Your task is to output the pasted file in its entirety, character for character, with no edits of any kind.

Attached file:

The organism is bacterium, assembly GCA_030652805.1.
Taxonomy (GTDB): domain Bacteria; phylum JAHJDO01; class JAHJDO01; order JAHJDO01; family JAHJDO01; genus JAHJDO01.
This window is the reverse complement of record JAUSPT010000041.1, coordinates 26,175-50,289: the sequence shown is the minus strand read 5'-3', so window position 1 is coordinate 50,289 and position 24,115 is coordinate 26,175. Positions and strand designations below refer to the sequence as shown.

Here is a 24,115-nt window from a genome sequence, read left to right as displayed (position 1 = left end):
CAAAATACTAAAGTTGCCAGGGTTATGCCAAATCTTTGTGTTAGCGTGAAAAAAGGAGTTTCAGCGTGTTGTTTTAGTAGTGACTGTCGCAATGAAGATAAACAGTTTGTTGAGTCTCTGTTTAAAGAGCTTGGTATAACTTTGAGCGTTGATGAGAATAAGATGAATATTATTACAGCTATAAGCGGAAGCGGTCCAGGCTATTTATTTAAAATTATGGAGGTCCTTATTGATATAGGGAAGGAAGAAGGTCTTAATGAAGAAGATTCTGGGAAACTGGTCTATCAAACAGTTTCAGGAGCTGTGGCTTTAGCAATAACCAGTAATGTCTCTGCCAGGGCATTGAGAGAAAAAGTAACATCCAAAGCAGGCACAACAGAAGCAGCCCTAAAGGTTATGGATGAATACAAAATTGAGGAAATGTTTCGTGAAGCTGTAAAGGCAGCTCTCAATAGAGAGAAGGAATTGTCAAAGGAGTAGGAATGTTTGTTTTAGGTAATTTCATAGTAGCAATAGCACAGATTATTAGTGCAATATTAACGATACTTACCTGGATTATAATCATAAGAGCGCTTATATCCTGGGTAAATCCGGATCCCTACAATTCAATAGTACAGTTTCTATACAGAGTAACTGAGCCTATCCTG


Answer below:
The organism is bacterium, assembly GCA_030652805.1.
Taxonomy (GTDB): domain Bacteria; phylum JAHJDO01; class JAHJDO01; order JAHJDO01; family JAHJDO01; genus JAHJDO01.
This window is the reverse complement of record JAUSPT010000041.1, coordinates 26,175-50,289: the sequence shown is the minus strand read 5'-3', so window position 1 is coordinate 50,289 and position 24,115 is coordinate 26,175. Positions and strand designations below refer to the sequence as shown.

Here is a 24,115-nt window from a genome sequence, read left to right as displayed (position 1 = left end):
CAAAATACTAAAGTTGCCAGGGTTATGCCAAATCTTTGTGTTAGCGTGAAAAAAGGAGTTTCAGCGTGTTGTTTTAGTAGTGACTGTCGCAATGAAGATAAACAGTTTGTTGAGTCTCTGTTTAAAGAGCTTGGTATAACTTTGAGCGTTGATGAGAATAAGATGAATATTATTACAGCTATAAGCGGAAGCGGTCCAGGCTATTTATTTAAAATTATGGAGGTCCTTATTGATATAGGGAAGGAAGAAGGTCTTAATGAAGAAGATTCTGGGAAACTGGTCTATCAAACAGTTTCAGGAGCTGTGGCTTTAGCAATAACCAGTAATGTCTCTGCCAGGGCATTGAGAGAAAAAGTAACATCCAAAGCAGGCACAACAGAAGCAGCCCTAAAGGTTATGGATGAATACAAAATTGAGGAAATGTTTCGTGAAGCTGTAAAGGCAGCTCTCAATAGAGAGAAGGAATTGTCAAAGGAGTAGGAATGTTTGTTTTAGGTAATTTCATAGTAGCAATAGCACAGATTATTAGTGCAATATTAACGATACTTACCTGGATTATAATCATAAGAGCGCTTATATCCTGGGTAAATCCGGATCCCTACAATTCAATAGTACAGTTTCTATACAGAGTAACTGAGCCTATCCTG